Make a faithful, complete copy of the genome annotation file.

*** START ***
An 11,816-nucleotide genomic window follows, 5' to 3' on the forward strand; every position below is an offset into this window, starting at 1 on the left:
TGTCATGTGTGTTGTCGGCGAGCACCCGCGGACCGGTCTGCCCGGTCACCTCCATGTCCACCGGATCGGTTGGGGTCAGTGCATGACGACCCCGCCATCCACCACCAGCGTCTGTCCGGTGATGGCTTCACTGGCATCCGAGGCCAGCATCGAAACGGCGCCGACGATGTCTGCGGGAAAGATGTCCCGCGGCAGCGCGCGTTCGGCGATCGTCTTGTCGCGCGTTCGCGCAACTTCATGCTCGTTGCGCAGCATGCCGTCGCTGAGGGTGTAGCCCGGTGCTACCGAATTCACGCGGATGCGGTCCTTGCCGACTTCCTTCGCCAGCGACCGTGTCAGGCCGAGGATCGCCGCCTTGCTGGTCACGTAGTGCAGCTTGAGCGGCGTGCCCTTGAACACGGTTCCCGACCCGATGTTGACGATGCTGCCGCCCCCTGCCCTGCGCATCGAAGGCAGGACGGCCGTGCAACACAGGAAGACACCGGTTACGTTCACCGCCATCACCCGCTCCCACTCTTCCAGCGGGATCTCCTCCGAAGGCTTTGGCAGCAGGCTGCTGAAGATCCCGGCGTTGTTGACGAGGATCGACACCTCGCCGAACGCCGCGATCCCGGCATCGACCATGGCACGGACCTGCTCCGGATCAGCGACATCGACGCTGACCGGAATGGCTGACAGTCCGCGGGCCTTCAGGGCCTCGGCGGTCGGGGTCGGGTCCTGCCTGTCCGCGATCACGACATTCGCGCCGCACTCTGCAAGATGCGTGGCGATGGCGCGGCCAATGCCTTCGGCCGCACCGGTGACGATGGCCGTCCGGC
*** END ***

An 11,816-nucleotide genomic window follows, 5' to 3' on the forward strand; every position below is an offset into this window, starting at 1 on the left:
TGTCATGTGTGTTGTCGGCGAGCACCCGCGGACCGGTCTGCCCGGTCACCTCCATGTCCACCGGATCGGTTGGGGTCAGTGCATGACGACCCCGCCATCCACCACCAGCGTCTGTCCGGTGATGGCTTCACTGGCATCCGAGGCCAGCATCGAAACGGCGCCGACGATGTCTGCGGGAAAGATGTCCCGCGGCAGCGCGCGTTCGGCGATCGTCTTGTCGCGCGTTCGCGCAACTTCATGCTCGTTGCGCAGCATGCCGTCGCTGAGGGTGTAGCCCGGTGCTACCGAATTCACGCGGATGCGGTCCTTGCCGACTTCCTTCGCCAGCGACCGTGTCAGGCCGAGGATCGCCGCCTTGCTGGTCACGTAGTGCAGCTTGAGCGGCGTGCCCTTGAACACGGTTCCCGACCCGATGTTGACGATGCTGCCGCCCCCTGCCCTGCGCATCGAAGGCAGGACGGCCGTGCAACACAGGAAGACACCGGTTACGTTCACCGCCATCACCCGCTCCCACTCTTCCAGCGGGATCTCCTCCGAAGGCTTTGGCAGCAGGCTGCTGAAGATCCCGGCGTTGTTGACGAGGATCGACACCTCGCCGAACGCCGCGATCCCGGCATCGACCATGGCACGGACCTGCTCCGGATCAGCGACATCGACGCTGACCGGAATGGCTGACAGTCCGCGGGCCTTCAGGGCCTCGGCGGTCGGGGTCGGGTCCTGCCTGTCCGCGATCACGACATTCGCGCCGCACTCTGCAAGATGCGTGGCGATGGCGCGGCCAATGCCTTCGGCCGCACCGGTGACGATGGCCGTCCGGC